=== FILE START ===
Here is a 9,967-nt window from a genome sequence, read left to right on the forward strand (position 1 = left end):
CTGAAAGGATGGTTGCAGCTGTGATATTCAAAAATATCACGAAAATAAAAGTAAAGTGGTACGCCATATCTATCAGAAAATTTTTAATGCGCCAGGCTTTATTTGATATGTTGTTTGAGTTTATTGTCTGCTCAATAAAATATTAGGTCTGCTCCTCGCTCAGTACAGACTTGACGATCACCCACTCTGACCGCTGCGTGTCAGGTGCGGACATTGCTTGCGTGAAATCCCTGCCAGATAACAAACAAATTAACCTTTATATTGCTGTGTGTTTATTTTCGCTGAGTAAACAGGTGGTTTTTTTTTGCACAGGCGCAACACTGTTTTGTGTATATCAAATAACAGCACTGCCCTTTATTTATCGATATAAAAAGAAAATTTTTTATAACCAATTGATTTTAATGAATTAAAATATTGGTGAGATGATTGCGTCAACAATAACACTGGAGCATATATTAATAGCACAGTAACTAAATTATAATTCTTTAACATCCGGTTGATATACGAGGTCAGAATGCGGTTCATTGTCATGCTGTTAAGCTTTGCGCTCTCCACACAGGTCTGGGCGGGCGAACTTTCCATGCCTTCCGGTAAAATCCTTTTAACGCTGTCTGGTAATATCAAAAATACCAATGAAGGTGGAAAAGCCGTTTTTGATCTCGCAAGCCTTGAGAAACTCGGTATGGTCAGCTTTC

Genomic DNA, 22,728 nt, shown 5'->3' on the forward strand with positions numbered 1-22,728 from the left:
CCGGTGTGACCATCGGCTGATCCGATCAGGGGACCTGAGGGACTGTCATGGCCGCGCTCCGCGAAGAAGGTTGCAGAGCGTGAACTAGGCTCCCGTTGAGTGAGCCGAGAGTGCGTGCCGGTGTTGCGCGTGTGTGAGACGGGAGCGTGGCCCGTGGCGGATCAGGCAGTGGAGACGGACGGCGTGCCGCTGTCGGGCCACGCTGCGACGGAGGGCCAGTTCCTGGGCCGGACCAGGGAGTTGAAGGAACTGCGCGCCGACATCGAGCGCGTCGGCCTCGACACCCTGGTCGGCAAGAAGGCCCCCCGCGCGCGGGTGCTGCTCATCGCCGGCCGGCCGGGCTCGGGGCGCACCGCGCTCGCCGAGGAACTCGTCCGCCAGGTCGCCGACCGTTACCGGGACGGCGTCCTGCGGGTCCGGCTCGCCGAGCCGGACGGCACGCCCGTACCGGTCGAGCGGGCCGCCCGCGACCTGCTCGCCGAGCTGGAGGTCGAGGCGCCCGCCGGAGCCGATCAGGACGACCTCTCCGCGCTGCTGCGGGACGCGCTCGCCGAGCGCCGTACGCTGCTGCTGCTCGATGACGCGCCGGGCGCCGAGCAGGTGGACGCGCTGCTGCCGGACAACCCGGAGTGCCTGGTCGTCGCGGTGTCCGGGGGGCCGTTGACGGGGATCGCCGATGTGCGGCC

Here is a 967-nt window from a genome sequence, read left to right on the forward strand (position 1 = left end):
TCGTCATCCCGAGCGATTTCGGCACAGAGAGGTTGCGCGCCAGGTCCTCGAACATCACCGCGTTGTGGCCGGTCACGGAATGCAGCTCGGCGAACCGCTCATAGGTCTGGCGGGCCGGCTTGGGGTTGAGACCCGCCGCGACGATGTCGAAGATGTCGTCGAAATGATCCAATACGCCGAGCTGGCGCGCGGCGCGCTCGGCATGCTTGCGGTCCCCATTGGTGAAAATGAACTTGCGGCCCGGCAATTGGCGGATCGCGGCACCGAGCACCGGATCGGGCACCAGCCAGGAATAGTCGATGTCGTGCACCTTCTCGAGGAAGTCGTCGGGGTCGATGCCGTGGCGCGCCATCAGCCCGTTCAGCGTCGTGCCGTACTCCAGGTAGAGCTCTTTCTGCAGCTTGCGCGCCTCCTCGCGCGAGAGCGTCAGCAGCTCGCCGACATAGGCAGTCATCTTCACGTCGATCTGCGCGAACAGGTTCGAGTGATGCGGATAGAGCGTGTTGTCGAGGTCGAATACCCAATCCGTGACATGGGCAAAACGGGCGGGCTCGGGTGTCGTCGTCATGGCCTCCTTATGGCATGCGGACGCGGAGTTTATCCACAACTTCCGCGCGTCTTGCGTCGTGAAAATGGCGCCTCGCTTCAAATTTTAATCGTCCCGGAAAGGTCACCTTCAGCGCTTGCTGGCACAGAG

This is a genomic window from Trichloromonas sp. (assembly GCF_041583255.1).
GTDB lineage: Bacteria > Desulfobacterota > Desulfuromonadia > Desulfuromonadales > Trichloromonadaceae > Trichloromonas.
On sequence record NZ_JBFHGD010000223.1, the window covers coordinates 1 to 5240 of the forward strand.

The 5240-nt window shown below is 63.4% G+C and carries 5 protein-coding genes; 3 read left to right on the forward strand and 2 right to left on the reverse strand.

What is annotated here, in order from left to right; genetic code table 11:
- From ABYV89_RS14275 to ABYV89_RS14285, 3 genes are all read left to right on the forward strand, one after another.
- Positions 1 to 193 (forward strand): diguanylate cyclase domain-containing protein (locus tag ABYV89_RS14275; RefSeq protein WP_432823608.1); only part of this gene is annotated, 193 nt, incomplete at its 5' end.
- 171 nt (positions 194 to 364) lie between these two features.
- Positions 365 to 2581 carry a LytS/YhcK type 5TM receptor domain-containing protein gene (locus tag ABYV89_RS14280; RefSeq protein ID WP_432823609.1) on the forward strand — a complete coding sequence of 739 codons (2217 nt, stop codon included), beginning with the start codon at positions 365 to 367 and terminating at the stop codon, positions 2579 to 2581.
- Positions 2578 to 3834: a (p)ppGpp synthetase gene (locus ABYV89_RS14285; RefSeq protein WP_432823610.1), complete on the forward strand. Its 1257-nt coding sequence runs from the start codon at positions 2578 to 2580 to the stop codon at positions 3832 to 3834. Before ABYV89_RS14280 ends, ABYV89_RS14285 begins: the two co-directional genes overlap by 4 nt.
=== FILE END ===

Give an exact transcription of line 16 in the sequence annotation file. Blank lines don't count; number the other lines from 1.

- Positions 2578 to 3834: a (p)ppGpp synthetase gene (locus ABYV89_RS14285; RefSeq protein WP_432823610.1), complete on the forward strand. Its 1257-nt coding sequence runs from the start codon at positions 2578 to 2580 to the stop codon at positions 3832 to 3834. Before ABYV89_RS14280 ends, ABYV89_RS14285 begins: the two co-directional genes overlap by 4 nt.